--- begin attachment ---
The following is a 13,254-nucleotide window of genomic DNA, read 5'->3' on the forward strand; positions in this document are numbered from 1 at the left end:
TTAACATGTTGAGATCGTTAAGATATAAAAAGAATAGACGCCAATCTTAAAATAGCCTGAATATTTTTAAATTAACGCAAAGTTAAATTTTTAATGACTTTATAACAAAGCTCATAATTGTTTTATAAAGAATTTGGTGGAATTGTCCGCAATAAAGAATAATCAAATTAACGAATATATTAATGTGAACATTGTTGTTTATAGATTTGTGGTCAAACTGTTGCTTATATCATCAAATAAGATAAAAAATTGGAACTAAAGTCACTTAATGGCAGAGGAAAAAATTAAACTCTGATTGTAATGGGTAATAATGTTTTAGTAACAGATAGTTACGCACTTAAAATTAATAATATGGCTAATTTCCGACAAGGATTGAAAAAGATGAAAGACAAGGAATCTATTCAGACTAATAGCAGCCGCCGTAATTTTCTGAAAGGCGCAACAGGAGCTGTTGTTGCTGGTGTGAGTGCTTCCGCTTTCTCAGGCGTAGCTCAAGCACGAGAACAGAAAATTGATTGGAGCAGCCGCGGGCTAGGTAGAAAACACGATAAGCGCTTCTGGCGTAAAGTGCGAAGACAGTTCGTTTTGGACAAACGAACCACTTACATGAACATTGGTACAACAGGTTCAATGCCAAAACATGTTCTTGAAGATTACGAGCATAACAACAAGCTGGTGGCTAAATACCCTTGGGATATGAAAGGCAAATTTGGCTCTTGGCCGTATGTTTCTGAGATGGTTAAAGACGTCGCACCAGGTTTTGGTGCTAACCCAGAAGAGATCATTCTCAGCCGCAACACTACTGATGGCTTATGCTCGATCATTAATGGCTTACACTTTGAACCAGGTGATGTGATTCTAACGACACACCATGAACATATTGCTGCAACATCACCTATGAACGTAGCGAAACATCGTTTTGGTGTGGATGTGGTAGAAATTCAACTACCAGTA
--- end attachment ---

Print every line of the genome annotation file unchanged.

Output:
The following is a 13,254-nucleotide window of genomic DNA, read 5'->3' on the forward strand; positions in this document are numbered from 1 at the left end:
TTAACATGTTGAGATCGTTAAGATATAAAAAGAATAGACGCCAATCTTAAAATAGCCTGAATATTTTTAAATTAACGCAAAGTTAAATTTTTAATGACTTTATAACAAAGCTCATAATTGTTTTATAAAGAATTTGGTGGAATTGTCCGCAATAAAGAATAATCAAATTAACGAATATATTAATGTGAACATTGTTGTTTATAGATTTGTGGTCAAACTGTTGCTTATATCATCAAATAAGATAAAAAATTGGAACTAAAGTCACTTAATGGCAGAGGAAAAAATTAAACTCTGATTGTAATGGGTAATAATGTTTTAGTAACAGATAGTTACGCACTTAAAATTAATAATATGGCTAATTTCCGACAAGGATTGAAAAAGATGAAAGACAAGGAATCTATTCAGACTAATAGCAGCCGCCGTAATTTTCTGAAAGGCGCAACAGGAGCTGTTGTTGCTGGTGTGAGTGCTTCCGCTTTCTCAGGCGTAGCTCAAGCACGAGAACAGAAAATTGATTGGAGCAGCCGCGGGCTAGGTAGAAAACACGATAAGCGCTTCTGGCGTAAAGTGCGAAGACAGTTCGTTTTGGACAAACGAACCACTTACATGAACATTGGTACAACAGGTTCAATGCCAAAACATGTTCTTGAAGATTACGAGCATAACAACAAGCTGGTGGCTAAATACCCTTGGGATATGAAAGGCAAATTTGGCTCTTGGCCGTATGTTTCTGAGATGGTTAAAGACGTCGCACCAGGTTTTGGTGCTAACCCAGAAGAGATCATTCTCAGCCGCAACACTACTGATGGCTTATGCTCGATCATTAATGGCTTACACTTTGAACCAGGTGATGTGATTCTAACGACACACCATGAACATATTGCTGCAACATCACCTATGAACGTAGCGAAACATCGTTTTGGTGTGGATGTGGTAGAAATTCAACTACCAGTA